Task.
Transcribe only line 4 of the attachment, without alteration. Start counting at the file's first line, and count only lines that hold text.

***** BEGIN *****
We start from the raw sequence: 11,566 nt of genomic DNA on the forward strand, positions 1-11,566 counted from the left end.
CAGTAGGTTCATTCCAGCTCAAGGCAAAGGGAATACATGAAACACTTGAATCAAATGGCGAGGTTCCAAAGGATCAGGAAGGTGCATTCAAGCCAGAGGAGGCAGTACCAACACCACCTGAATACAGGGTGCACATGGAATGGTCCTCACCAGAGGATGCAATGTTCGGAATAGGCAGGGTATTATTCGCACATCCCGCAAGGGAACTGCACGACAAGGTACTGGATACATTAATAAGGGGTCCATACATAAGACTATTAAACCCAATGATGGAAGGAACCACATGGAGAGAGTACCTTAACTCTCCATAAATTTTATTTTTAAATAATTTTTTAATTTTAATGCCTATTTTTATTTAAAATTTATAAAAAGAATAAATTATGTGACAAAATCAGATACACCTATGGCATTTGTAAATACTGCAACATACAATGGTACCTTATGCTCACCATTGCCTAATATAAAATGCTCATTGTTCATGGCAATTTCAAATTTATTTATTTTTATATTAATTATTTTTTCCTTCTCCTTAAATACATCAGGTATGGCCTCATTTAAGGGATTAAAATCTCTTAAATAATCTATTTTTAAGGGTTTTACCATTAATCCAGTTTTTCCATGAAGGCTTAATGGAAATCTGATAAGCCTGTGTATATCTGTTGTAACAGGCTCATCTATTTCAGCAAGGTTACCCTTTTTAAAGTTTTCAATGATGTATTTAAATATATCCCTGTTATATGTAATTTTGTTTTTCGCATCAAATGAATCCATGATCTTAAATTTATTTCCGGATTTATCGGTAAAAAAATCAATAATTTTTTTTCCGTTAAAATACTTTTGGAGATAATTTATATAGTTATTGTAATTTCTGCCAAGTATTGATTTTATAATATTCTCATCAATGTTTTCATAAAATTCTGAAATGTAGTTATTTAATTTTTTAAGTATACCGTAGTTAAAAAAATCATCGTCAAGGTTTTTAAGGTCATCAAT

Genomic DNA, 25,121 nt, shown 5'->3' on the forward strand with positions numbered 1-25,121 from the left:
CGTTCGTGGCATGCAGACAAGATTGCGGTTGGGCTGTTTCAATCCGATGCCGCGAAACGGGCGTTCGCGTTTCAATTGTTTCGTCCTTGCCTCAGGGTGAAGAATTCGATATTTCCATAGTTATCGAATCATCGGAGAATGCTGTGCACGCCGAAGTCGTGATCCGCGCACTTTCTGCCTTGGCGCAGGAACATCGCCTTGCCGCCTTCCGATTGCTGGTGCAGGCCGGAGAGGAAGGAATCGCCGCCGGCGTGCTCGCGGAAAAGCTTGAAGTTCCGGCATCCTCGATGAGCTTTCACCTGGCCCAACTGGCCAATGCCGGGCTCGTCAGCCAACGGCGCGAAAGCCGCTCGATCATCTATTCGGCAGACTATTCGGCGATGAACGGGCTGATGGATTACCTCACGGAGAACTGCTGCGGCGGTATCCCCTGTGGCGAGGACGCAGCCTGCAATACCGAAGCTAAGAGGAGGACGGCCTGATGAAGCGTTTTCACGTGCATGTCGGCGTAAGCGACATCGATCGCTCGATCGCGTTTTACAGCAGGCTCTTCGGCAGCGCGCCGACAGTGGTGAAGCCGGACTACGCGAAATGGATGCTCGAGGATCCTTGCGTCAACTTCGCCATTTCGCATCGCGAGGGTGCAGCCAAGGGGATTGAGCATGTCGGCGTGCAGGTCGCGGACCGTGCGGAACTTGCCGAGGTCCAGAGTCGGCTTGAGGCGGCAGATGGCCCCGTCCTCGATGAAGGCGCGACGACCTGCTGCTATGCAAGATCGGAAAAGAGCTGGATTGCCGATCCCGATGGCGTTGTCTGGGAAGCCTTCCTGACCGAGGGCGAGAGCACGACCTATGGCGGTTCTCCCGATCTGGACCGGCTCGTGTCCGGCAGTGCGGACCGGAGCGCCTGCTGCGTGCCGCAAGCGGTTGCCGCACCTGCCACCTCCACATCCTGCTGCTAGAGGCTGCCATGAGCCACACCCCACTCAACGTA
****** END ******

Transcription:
CGTTCGTGGCATGCAGACAAGATTGCGGTTGGGCTGTTTCAATCCGATGCCGCGAAACGGGCGTTCGCGTTTCAATTGTTTCGTCCTTGCCTCAGGGTGAAGAATTCGATATTTCCATAGTTATCGAATCATCGGAGAATGCTGTGCACGCCGAAGTCGTGATCCGCGCACTTTCTGCCTTGGCGCAGGAACATCGCCTTGCCGCCTTCCGATTGCTGGTGCAGGCCGGAGAGGAAGGAATCGCCGCCGGCGTGCTCGCGGAAAAGCTTGAAGTTCCGGCATCCTCGATGAGCTTTCACCTGGCCCAACTGGCCAATGCCGGGCTCGTCAGCCAACGGCGCGAAAGCCGCTCGATCATCTATTCGGCAGACTATTCGGCGATGAACGGGCTGATGGATTACCTCACGGAGAACTGCTGCGGCGGTATCCCCTGTGGCGAGGACGCAGCCTGCAATACCGAAGCTAAGAGGAGGACGGCCTGATGAAGCGTTTTCACGTGCATGTCGGCGTAAGCGACATCGATCGCTCGATCGCGTTTTACAGCAGGCTCTTCGGCAGCGCGCCGACAGTGGTGAAGCCGGACTACGCGAAATGGATGCTCGAGGATCCTTGCGTCAACTTCGCCATTTCGCATCGCGAGGGTGCAGCCAAGGGGATTGAGCATGTCGGCGTGCAGGTCGCGGACCGTGCGGAACTTGCCGAGGTCCAGAGTCGGCTTGAGGCGGCAGATGGCCCCGTCCTCGATGAAGGCGCGACGACCTGCTGCTATGCAAGATCGGAAAAGAGCTGGATTGCCGATCCCGATGGCGTTGTCTGGGAAGCCTTCCTGACCGAGGGCGAGAGCACGACCTATGGCGGTTCTCCCGATCTGGACCGGCTCGTGTCCGGCAGTGCGGACCGGAGCGCCTGCTGCGTGCCGCAAGCGGTTGCCGCACCTGCCACCTCCACATCCTGCTGCTAGAGGCTGCCATGAGCCACACCCCACTCAACGTA